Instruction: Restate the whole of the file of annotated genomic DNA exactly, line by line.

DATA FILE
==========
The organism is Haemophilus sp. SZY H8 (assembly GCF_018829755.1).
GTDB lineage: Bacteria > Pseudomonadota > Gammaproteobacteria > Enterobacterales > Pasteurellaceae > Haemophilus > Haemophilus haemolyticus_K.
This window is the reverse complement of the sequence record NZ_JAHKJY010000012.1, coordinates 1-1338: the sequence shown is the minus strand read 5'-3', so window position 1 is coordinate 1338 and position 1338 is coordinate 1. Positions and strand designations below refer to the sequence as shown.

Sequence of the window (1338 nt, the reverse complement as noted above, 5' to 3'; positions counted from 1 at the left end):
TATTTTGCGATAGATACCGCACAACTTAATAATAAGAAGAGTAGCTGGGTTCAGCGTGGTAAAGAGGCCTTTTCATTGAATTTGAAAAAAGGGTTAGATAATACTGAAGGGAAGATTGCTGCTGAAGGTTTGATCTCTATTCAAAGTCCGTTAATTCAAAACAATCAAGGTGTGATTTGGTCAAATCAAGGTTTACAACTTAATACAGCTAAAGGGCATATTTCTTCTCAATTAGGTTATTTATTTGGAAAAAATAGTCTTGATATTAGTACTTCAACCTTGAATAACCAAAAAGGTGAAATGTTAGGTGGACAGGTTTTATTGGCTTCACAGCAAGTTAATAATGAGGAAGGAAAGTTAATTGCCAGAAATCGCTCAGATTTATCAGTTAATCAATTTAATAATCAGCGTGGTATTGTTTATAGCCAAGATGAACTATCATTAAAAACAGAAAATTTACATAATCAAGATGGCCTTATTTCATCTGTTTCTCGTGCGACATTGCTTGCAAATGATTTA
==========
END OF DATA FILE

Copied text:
The organism is Haemophilus sp. SZY H8 (assembly GCF_018829755.1).
GTDB lineage: Bacteria > Pseudomonadota > Gammaproteobacteria > Enterobacterales > Pasteurellaceae > Haemophilus > Haemophilus haemolyticus_K.
This window is the reverse complement of the sequence record NZ_JAHKJY010000012.1, coordinates 1-1338: the sequence shown is the minus strand read 5'-3', so window position 1 is coordinate 1338 and position 1338 is coordinate 1. Positions and strand designations below refer to the sequence as shown.

Sequence of the window (1338 nt, the reverse complement as noted above, 5' to 3'; positions counted from 1 at the left end):
TATTTTGCGATAGATACCGCACAACTTAATAATAAGAAGAGTAGCTGGGTTCAGCGTGGTAAAGAGGCCTTTTCATTGAATTTGAAAAAAGGGTTAGATAATACTGAAGGGAAGATTGCTGCTGAAGGTTTGATCTCTATTCAAAGTCCGTTAATTCAAAACAATCAAGGTGTGATTTGGTCAAATCAAGGTTTACAACTTAATACAGCTAAAGGGCATATTTCTTCTCAATTAGGTTATTTATTTGGAAAAAATAGTCTTGATATTAGTACTTCAACCTTGAATAACCAAAAAGGTGAAATGTTAGGTGGACAGGTTTTATTGGCTTCACAGCAAGTTAATAATGAGGAAGGAAAGTTAATTGCCAGAAATCGCTCAGATTTATCAGTTAATCAATTTAATAATCAGCGTGGTATTGTTTATAGCCAAGATGAACTATCATTAAAAACAGAAAATTTACATAATCAAGATGGCCTTATTTCATCTGTTTCTCGTGCGACATTGCTTGCAAATGATTTA